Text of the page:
I suggest that you test the RAM and the PSU with everything that's unnecessary disconnected from the mobo. - Such as the optical drive if you have one. - Disconnect it. Same with a card reader. - If it's not absolutely necessary then disconnect it. If the problem stops when you have non-essentials disconnected then reconnect them individually, and when the fault recurs it was due to the last component that you reconnected.

    If the fault still occurs when all non-essentials are disconnected then you're left with RAM, PSU, mobo, and CPU.

    It's very unlikely that it's the CPU (Although not impossible.).

    Enjoy your detective work. ;)
     
  7. vinvinvinvin

    vinvinvinvin Thread Starter

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    thanks alot for the help. I will let you know what it is once i solve it haha.
     
  8. crjdriver

    crjdriver Moderator

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    OK, no one [other than you] has any idea what hardware you are running. Post ALL of your exact system specs; ie exact motherboard, exact processor, exact pw supply, etc, etc. Do not post "500W pw supply" Post the exact brand and model# Do that for ALL of your parts.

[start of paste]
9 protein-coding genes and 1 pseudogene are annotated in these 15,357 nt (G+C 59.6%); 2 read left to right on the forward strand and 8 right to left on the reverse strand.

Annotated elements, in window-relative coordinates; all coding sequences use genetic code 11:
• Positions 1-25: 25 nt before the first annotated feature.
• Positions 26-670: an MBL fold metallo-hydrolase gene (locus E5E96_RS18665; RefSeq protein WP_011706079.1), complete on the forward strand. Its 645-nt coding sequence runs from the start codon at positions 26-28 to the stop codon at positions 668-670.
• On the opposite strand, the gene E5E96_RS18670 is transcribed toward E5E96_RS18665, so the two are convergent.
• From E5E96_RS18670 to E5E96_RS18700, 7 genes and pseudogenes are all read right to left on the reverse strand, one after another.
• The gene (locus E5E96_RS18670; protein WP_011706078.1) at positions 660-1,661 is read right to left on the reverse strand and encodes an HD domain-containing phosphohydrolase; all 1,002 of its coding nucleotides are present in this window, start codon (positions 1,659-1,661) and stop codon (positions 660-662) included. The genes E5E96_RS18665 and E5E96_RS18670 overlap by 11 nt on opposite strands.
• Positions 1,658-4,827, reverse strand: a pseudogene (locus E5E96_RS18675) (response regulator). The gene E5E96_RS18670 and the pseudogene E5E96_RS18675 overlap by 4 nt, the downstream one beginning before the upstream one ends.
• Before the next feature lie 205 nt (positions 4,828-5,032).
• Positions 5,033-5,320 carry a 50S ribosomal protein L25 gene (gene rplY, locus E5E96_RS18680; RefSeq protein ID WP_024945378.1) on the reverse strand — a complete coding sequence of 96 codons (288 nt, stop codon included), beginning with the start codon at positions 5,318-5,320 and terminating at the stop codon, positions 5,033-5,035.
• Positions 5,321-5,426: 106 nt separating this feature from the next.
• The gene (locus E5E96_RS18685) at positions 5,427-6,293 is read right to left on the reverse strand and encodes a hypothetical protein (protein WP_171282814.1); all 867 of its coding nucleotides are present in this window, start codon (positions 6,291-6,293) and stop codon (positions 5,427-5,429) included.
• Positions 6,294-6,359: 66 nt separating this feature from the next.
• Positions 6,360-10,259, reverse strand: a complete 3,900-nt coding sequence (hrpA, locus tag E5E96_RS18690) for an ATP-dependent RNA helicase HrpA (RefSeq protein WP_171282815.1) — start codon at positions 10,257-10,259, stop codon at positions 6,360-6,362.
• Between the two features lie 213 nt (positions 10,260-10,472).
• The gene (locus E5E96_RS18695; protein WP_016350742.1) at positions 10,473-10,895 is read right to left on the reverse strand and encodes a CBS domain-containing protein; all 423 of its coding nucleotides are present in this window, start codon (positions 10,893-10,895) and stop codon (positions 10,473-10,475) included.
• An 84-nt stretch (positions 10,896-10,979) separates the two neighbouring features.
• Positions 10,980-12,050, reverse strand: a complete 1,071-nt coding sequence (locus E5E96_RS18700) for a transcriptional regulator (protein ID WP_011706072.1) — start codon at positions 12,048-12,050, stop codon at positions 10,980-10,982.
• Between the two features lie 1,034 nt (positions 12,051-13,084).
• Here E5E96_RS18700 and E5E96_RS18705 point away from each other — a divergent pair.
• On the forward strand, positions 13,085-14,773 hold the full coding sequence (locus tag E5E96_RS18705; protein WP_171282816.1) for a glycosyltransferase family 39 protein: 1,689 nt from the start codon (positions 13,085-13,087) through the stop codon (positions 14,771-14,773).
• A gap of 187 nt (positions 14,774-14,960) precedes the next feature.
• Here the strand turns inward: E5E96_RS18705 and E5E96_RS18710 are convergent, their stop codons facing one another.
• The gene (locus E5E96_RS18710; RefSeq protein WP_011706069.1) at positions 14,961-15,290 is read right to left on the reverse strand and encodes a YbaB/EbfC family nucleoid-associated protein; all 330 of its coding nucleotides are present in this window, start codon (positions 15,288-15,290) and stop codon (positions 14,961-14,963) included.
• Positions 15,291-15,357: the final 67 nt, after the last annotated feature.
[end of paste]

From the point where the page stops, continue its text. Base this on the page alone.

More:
Next have you monitored temps and voltages? If not, do so; specifically cpu temp, 12V, 5V, and 3.3V values. Most board mfg have purpose designed monitoring software for their boards however we have no idea what motherboard you have installed so we cannot tell you what to use for monitoring temps/voltages.

    My first guess as to the cause of your problem would be a failing pw supply however with no idea what parts are installed and no temp/voltage info, it is only a guess.
     
  9. Shazzalive

    Shazzalive

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    Isn't it a little premature to be measuring temps & voltages? We haven't yet established which piece of hardware is causing the problem.

    If it does turn out to be PSU it'll be replaced. If it turns out to be RAM or mobo then we can get into temps & voltages. - Either that or RMA the RAM/mobo.
     
  10. crjdriver

    crjdriver Moderator